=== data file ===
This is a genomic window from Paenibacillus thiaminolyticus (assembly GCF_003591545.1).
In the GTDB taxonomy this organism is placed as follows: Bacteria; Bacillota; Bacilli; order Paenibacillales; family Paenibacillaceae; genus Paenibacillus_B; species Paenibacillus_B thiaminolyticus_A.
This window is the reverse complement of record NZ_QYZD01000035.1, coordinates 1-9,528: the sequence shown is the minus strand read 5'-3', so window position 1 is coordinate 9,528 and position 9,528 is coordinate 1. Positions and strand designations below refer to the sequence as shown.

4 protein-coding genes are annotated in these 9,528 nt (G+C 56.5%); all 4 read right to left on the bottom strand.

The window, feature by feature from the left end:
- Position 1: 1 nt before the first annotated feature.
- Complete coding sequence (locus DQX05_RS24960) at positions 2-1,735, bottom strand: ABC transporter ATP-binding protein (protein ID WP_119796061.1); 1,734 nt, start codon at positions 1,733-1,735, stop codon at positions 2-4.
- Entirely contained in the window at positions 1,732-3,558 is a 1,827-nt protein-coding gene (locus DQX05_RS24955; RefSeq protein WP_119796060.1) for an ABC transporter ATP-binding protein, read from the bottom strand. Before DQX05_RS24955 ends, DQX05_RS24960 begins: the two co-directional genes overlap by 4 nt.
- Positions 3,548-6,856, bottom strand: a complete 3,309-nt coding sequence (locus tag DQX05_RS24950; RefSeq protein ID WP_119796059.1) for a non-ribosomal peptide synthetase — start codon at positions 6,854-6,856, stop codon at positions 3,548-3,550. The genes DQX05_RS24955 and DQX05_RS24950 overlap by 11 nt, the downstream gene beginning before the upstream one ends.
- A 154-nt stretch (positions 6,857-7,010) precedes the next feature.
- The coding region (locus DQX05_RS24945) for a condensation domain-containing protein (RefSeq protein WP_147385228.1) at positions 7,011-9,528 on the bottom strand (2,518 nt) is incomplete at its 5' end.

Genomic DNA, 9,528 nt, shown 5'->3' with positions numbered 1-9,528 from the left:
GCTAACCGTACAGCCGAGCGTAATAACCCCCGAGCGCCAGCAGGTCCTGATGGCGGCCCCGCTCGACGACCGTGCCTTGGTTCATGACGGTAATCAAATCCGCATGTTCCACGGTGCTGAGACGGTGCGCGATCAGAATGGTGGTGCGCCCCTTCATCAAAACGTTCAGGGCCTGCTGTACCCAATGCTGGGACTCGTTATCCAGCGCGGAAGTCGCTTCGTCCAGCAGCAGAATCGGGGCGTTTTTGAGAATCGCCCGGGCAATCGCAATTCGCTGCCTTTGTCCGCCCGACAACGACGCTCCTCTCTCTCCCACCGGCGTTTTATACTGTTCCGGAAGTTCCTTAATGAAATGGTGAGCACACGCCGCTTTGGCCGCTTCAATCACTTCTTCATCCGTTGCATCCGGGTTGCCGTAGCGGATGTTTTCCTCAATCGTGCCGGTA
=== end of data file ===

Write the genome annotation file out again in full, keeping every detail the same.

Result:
This is a genomic window from Paenibacillus thiaminolyticus (assembly GCF_003591545.1).
In the GTDB taxonomy this organism is placed as follows: Bacteria; Bacillota; Bacilli; order Paenibacillales; family Paenibacillaceae; genus Paenibacillus_B; species Paenibacillus_B thiaminolyticus_A.
This window is the reverse complement of record NZ_QYZD01000035.1, coordinates 1-9,528: the sequence shown is the minus strand read 5'-3', so window position 1 is coordinate 9,528 and position 9,528 is coordinate 1. Positions and strand designations below refer to the sequence as shown.

4 protein-coding genes are annotated in these 9,528 nt (G+C 56.5%); all 4 read right to left on the bottom strand.

The window, feature by feature from the left end:
- Position 1: 1 nt before the first annotated feature.
- Complete coding sequence (locus DQX05_RS24960) at positions 2-1,735, bottom strand: ABC transporter ATP-binding protein (protein ID WP_119796061.1); 1,734 nt, start codon at positions 1,733-1,735, stop codon at positions 2-4.
- Entirely contained in the window at positions 1,732-3,558 is a 1,827-nt protein-coding gene (locus DQX05_RS24955; RefSeq protein WP_119796060.1) for an ABC transporter ATP-binding protein, read from the bottom strand. Before DQX05_RS24955 ends, DQX05_RS24960 begins: the two co-directional genes overlap by 4 nt.
- Positions 3,548-6,856, bottom strand: a complete 3,309-nt coding sequence (locus tag DQX05_RS24950; RefSeq protein ID WP_119796059.1) for a non-ribosomal peptide synthetase — start codon at positions 6,854-6,856, stop codon at positions 3,548-3,550. The genes DQX05_RS24955 and DQX05_RS24950 overlap by 11 nt, the downstream gene beginning before the upstream one ends.
- A 154-nt stretch (positions 6,857-7,010) precedes the next feature.
- The coding region (locus DQX05_RS24945) for a condensation domain-containing protein (RefSeq protein WP_147385228.1) at positions 7,011-9,528 on the bottom strand (2,518 nt) is incomplete at its 5' end.

Genomic DNA, 9,528 nt, shown 5'->3' with positions numbered 1-9,528 from the left:
GCTAACCGTACAGCCGAGCGTAATAACCCCCGAGCGCCAGCAGGTCCTGATGGCGGCCCCGCTCGACGACCGTGCCTTGGTTCATGACGGTAATCAAATCCGCATGTTCCACGGTGCTGAGACGGTGCGCGATCAGAATGGTGGTGCGCCCCTTCATCAAAACGTTCAGGGCCTGCTGTACCCAATGCTGGGACTCGTTATCCAGCGCGGAAGTCGCTTCGTCCAGCAGCAGAATCGGGGCGTTTTTGAGAATCGCCCGGGCAATCGCAATTCGCTGCCTTTGTCCGCCCGACAACGACGCTCCTCTCTCTCCCACCGGCGTTTTATACTGTTCCGGAAGTTCCTTAATGAAATGGTGAGCACACGCCGCTTTGGCCGCTTCAATCACTTCTTCATCCGTTGCATCCGGGTTGCCGTAGCGGATGTTTTCCTCAATCGTGCCGGTA